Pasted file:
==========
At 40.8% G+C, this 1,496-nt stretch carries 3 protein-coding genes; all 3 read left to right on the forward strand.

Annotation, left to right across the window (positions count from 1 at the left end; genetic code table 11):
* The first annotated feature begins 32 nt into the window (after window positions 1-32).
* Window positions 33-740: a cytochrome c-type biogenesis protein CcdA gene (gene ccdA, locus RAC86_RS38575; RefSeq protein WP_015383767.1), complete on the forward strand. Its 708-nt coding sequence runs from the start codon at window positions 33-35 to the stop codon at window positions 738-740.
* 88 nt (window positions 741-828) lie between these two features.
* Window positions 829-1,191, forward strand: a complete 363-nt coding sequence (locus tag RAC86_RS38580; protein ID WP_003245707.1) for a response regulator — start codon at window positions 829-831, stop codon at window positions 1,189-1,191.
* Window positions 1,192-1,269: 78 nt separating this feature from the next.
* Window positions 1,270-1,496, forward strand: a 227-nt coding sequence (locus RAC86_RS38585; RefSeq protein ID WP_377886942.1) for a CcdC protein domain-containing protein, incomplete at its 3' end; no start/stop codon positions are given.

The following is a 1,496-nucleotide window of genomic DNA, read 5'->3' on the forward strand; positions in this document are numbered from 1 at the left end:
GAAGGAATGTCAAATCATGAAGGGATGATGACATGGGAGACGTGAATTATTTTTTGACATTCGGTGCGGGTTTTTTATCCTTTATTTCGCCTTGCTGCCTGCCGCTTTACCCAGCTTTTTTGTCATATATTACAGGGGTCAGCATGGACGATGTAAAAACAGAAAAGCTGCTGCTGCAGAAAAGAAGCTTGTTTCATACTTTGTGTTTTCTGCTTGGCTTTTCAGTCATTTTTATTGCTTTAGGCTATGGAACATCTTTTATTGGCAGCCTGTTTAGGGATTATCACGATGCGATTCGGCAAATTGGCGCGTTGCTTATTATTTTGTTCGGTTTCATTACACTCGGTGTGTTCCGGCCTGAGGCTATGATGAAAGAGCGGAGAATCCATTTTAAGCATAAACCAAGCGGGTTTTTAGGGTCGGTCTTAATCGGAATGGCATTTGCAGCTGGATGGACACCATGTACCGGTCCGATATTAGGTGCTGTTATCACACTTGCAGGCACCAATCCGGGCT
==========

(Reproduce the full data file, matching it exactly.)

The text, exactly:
At 40.8% G+C, this 1,496-nt stretch carries 3 protein-coding genes; all 3 read left to right on the forward strand.

Annotation, left to right across the window (positions count from 1 at the left end; genetic code table 11):
* The first annotated feature begins 32 nt into the window (after window positions 1-32).
* Window positions 33-740: a cytochrome c-type biogenesis protein CcdA gene (gene ccdA, locus RAC86_RS38575; RefSeq protein WP_015383767.1), complete on the forward strand. Its 708-nt coding sequence runs from the start codon at window positions 33-35 to the stop codon at window positions 738-740.
* 88 nt (window positions 741-828) lie between these two features.
* Window positions 829-1,191, forward strand: a complete 363-nt coding sequence (locus tag RAC86_RS38580; protein ID WP_003245707.1) for a response regulator — start codon at window positions 829-831, stop codon at window positions 1,189-1,191.
* Window positions 1,192-1,269: 78 nt separating this feature from the next.
* Window positions 1,270-1,496, forward strand: a 227-nt coding sequence (locus RAC86_RS38585; RefSeq protein ID WP_377886942.1) for a CcdC protein domain-containing protein, incomplete at its 3' end; no start/stop codon positions are given.

The following is a 1,496-nucleotide window of genomic DNA, read 5'->3' on the forward strand; positions in this document are numbered from 1 at the left end:
GAAGGAATGTCAAATCATGAAGGGATGATGACATGGGAGACGTGAATTATTTTTTGACATTCGGTGCGGGTTTTTTATCCTTTATTTCGCCTTGCTGCCTGCCGCTTTACCCAGCTTTTTTGTCATATATTACAGGGGTCAGCATGGACGATGTAAAAACAGAAAAGCTGCTGCTGCAGAAAAGAAGCTTGTTTCATACTTTGTGTTTTCTGCTTGGCTTTTCAGTCATTTTTATTGCTTTAGGCTATGGAACATCTTTTATTGGCAGCCTGTTTAGGGATTATCACGATGCGATTCGGCAAATTGGCGCGTTGCTTATTATTTTGTTCGGTTTCATTACACTCGGTGTGTTCCGGCCTGAGGCTATGATGAAAGAGCGGAGAATCCATTTTAAGCATAAACCAAGCGGGTTTTTAGGGTCGGTCTTAATCGGAATGGCATTTGCAGCTGGATGGACACCATGTACCGGTCCGATATTAGGTGCTGTTATCACACTTGCAGGCACCAATCCGGGCT